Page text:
Not a Bullseye: Defendant Must Rebut Presumption That Claims Lacking “Means” Language Don’t Fall Under § 112 ¶ 6

By on March 31, 2022
Posted In Patents

Reversing a district court finding of indefiniteness under 35 U.S.C. § 112 ¶ 6, the US Court of Appeals for the Federal Circuit found that the district court erred by ignoring unrebutted evidence that the challenged claim terms would have been understood to connote sufficiently definite structure to avoid means-plus-function construction. Dyfan, LLC v. Target Corp., Case No. 21-1725 (Fed. Cir. Mar. 24, 2022) (Lourie, Dyk, Stoll, JJ.)

Dyfan sued Target for infringement of two patents directed to location-based message delivery. During claim construction proceedings, Target argued that certain claim limitations should be construed as means-plus-function limitations and that the specification failed to disclose the requisite corresponding structure. The district court found that three claim terms were subject to § 112 ¶ 6. For the terms “code” and “application,” the court assigned a “special-purpose computer function” as the corresponding structure and found that the specification did not disclose a requisite algorithm for the functions of the computer. The district court also found that the claim term “system” was subject to § 112 ¶ 6 because it recited purely functional language without disclosing sufficient corresponding structure, and that it was unclear which of the recited components performed the recited function. The district court concluded that all three terms were indefinite under § 112 ¶ 2 for lack of corresponding structure. Dyfan appealed.

Reviewing de novo, the Federal Circuit first addressed whether the claim language invoked § 112 ¶ 6. As the Court had stated previously, there is a rebuttable presumption that a claim limitation is not drafted in a means-plus-function format if it does not contain the term “means.” However, that presumption can be overcome if a challenger demonstrates that the term fails to recite sufficiently definite structure. The Court also explained that for purposes of § 112 ¶ 6, certain “nonce words that reflect nothing more than verbal constructs” are tantamount to using the word “means.”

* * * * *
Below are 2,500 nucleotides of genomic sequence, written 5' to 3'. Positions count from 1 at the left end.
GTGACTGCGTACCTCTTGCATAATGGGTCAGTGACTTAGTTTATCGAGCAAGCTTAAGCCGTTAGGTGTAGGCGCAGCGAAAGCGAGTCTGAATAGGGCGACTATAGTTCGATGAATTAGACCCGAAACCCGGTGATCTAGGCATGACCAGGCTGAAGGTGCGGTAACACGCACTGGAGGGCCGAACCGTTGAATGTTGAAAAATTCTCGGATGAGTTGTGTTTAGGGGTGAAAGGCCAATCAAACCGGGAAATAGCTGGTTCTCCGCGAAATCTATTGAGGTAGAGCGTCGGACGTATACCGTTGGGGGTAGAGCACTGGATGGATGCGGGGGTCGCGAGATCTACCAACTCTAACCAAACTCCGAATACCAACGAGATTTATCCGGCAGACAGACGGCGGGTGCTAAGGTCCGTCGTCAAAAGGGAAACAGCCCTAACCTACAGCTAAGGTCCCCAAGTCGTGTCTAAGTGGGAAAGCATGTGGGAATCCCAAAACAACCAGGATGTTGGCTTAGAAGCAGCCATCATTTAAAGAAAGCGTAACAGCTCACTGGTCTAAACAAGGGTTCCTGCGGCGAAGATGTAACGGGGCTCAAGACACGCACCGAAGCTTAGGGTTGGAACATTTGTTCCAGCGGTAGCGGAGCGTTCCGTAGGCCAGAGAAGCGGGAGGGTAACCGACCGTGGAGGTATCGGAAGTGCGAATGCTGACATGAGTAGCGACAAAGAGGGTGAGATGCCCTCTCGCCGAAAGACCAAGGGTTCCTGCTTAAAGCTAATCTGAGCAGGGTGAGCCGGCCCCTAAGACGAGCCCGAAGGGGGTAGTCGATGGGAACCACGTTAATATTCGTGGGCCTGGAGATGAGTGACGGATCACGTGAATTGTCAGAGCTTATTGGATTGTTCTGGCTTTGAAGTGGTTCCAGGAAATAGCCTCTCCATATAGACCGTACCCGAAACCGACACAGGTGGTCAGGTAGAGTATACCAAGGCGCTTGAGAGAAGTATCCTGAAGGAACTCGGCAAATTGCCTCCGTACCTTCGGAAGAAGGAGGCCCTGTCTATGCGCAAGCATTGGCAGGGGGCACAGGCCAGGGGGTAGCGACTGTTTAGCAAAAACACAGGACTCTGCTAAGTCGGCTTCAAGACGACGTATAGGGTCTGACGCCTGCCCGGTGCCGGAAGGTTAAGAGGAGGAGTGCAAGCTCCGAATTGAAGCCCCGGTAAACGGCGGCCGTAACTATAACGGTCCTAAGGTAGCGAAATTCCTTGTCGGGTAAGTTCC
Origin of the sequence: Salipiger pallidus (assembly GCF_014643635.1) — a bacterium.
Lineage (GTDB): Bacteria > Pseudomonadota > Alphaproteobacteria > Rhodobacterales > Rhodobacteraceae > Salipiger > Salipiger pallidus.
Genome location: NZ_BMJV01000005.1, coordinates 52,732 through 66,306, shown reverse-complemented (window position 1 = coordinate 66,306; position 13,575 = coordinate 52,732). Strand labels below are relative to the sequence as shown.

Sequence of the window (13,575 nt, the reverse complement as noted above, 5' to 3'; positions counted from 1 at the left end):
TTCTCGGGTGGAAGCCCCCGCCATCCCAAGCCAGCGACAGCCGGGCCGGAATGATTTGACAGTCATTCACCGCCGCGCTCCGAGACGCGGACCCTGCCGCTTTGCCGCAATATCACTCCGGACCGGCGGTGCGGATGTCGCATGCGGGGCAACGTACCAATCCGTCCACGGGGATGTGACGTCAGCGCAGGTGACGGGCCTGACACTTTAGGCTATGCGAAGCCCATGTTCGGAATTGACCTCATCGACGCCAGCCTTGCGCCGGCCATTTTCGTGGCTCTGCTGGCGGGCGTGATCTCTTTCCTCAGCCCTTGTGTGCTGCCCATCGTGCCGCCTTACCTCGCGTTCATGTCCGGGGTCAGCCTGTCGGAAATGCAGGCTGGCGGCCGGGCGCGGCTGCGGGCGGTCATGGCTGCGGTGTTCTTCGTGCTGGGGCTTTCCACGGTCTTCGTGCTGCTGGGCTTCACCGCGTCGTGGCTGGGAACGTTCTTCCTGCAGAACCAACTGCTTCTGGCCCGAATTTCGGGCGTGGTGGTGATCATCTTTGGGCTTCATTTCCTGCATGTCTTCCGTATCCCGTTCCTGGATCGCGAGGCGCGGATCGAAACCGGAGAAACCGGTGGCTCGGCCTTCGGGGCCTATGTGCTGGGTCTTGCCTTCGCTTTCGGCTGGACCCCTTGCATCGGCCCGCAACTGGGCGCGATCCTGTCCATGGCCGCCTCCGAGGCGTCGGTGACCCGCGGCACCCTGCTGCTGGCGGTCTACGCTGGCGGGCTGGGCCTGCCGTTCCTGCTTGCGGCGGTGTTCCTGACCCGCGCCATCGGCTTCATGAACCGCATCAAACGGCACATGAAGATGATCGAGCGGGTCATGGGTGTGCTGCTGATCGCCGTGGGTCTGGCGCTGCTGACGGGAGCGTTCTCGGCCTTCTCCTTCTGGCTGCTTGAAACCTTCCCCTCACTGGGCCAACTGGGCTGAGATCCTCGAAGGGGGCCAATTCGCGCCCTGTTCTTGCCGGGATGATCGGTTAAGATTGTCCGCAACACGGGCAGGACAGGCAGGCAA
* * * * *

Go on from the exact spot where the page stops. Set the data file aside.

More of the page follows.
Turning to the case merits, the Federal Circuit first considered the terms “code” and “application.” Given the absence of “means” language, Target was required to show by a preponderance of the evidence that persons of ordinary skill in the art would not have understood those terms to connote structure considering the claim as a whole. The Court found that the district court erred in concluding that Target overcame the presumption that § 112 ¶ 6 did not apply. The Court relied on unrebutted testimony from Target’s expert witness that the district court ignored. The expert testified that both terms would have connoted structure, such as off-the-shelf software. The Court found that this unrebutted testimony demonstrated that neither claim limitation recited purely functional language.

The Federal Circuit explained that the district court failed to follow its 2018 decision in Zeroclick v. Apple. In that case, the Court reversed a district court’s finding that the claim terms “program” and “user interface” invoked § 112 ¶ 6, finding that both terms were references to conventional program code existing in the prior art at the time of the invention. The Court applied the same rationale here, concluding that the “code” and “application” terms were not written in means-plus-function format.

Finally, the Federal Circuit considered whether the term “system” should be construed to be a nonce word substituting for “means.” While the term “system” may be a nonce term in isolation, the Court explained that in the claim at issue, the term “the system” was referring, for antecedent basis, to the system recited in the preamble of the claim, which defined the claimed “system” to comprise a building, as well as multiple communications units, code executed by a mobile device, a server and other structures. The Court rejected the assertion that the claim did not specify which components performed the recited function, finding that the system referenced specific functions attributable to the aforementioned “code” structure. Thus, the Court reversed the district court’s judgment of invalidity and remanded for further proceedings.

Practice Note: The Court made clear that the outcome of this case relied less on the strength and clarity of the asserted claims (“[w]e recognize that the asserted claims are not models of clarity”) than it did on the defendant’s failure to overcome the presumption that claims lacking “means” language did not invoke § 112 ¶ 6 (“poor claim drafting does not allow courts to bypass the presumption that a claim does not invoke § 112¶ 6 in the absence of the word ‘means.’”) The onus is on the defendant to prove by a preponderance of the evidence that the terms do not connote structure.

Colin J. Stalter
Colin J. Stalter focuses his practice on patent litigation, client counseling, and prosecution. He has experience working with large technology companies on complex intellectual property matters including strategic acquisitions, claim chart drafting, portfolio valuation, freedom to operate opinions, and inter partes review. Colin holds a BS in systems engineering and design, and has particular experience in the consumer electronics, telecommunications, and content delivery industries. Read Colin Stalter's full bio.

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